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Music Buffs Rally to Support of Clark

March 19, 1988

I would like to add my own protest to the growing outcry against the injustice that has been done Keith Clark, founder and until recently conductor of the Pacific Symphony.

I am a season subscriber to the concerts of both the L.A. Philharmonic and the Pacific Symphony, so I am in a position to make comparisons between the performances of both orchestras. I am appalled at some of the charges that have been leveled against Dr. Clark's musicianship in extenuation of the board's decision to terminate his contract. He has built a musical organization that need apologize to no other in Southern California.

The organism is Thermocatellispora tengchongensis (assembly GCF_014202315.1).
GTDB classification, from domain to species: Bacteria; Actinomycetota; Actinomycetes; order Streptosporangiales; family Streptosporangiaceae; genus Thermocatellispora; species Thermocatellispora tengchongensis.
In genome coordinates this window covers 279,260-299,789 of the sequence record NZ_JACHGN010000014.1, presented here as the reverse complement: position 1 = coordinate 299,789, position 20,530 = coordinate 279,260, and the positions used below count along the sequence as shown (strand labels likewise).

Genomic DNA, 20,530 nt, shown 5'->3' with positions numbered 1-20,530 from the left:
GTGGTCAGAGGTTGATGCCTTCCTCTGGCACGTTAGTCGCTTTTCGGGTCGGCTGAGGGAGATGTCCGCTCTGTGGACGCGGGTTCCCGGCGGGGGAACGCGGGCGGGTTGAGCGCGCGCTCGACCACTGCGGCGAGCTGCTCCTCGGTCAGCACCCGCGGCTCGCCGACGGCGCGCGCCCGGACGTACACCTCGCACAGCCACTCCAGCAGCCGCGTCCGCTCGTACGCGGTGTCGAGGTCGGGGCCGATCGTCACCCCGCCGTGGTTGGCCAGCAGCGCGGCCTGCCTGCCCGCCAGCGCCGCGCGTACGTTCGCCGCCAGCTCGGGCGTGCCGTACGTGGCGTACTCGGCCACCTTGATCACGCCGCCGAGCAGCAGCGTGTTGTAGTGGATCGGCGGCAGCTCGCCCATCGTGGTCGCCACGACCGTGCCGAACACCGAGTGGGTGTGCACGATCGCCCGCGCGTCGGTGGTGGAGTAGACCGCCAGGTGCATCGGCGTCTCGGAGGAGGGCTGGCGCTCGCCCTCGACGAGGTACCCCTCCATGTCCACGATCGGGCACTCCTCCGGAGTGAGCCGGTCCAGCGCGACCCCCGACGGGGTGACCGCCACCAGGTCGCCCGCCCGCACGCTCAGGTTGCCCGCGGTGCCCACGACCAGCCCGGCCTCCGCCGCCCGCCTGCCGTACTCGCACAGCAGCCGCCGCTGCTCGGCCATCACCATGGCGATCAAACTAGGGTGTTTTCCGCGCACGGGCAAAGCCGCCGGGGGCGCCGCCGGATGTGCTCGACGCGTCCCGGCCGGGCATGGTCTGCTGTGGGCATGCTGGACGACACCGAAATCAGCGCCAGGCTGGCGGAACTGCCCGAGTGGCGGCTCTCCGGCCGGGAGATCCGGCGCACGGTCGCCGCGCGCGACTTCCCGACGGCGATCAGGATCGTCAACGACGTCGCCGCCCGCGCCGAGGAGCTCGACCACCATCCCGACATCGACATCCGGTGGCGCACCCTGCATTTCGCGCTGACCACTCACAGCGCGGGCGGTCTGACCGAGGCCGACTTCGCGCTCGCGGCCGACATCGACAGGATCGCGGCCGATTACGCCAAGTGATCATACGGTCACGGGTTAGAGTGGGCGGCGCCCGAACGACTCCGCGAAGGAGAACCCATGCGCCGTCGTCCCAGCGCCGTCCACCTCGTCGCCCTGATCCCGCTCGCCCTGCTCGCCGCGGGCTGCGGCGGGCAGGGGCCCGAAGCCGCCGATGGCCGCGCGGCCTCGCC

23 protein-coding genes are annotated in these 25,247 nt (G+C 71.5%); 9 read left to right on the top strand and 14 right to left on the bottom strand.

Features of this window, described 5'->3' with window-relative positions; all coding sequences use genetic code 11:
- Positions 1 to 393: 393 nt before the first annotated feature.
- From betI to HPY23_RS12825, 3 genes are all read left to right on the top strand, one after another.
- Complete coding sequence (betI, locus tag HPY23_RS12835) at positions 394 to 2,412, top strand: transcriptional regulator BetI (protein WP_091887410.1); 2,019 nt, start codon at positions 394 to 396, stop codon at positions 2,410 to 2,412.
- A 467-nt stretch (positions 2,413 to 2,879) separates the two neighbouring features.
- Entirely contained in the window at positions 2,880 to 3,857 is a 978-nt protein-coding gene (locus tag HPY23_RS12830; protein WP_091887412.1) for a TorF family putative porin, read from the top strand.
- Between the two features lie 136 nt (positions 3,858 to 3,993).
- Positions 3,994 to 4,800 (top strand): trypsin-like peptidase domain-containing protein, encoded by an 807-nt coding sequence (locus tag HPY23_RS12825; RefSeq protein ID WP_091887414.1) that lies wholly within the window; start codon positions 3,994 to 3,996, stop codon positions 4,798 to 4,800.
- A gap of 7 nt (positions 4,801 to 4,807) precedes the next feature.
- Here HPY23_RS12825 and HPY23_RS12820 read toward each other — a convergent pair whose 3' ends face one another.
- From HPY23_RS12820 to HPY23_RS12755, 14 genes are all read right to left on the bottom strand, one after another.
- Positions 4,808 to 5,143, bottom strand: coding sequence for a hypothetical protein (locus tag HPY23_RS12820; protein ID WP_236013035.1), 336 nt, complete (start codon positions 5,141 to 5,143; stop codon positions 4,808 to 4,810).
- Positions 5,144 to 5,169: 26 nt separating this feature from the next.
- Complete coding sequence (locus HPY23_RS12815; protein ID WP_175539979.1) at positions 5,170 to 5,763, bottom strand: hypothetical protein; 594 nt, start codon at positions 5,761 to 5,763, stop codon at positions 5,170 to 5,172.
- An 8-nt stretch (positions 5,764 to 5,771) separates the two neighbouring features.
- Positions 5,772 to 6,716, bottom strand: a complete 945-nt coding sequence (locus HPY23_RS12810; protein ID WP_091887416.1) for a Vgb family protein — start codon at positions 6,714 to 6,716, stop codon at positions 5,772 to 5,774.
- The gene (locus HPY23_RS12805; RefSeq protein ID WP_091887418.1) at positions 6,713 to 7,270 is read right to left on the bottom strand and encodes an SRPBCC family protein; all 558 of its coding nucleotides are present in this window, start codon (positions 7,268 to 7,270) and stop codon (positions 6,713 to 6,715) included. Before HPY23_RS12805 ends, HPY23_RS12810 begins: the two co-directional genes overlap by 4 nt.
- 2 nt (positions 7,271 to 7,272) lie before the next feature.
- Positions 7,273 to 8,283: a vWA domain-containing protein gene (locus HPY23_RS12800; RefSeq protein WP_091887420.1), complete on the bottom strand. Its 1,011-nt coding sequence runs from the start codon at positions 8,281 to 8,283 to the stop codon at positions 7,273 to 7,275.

Indeed, as I have attended Pacific Symphony concerts on Thursday nights and L.A. Philharmonic concerts on Fridays, I have frequently noted a verve and gusto, even brilliance, in the playing of the Pacific Symphony which nicely complements, to my taste, the more staid professionalism of the L.A. Phil. I attribute this to the skill and musicianship of the Pacific Symphony's conductor.

A Times article dated Feb. 26 quoted one source as saying the orchestra had "outgrown" Dr. Clark. That statement is terribly vague, and I find it utterly ridiculous. In 1987, Dr. Clark won a Grammy award for his recording of an Aaron Copland composition. He has guest-conducted the London Symphony Orchestra, and before coming to Orange County was principal guest conductor of the Vienna Chamber Orchestra.

At the time the board announced non-renewal of his contract, Dr. Clark was in Czechoslovakia conducting the Radio Symphony of Bratislava. Apparently, European orchestras have not yet outgrown his conducting skills.


Department of English

Biola University

La Mirada

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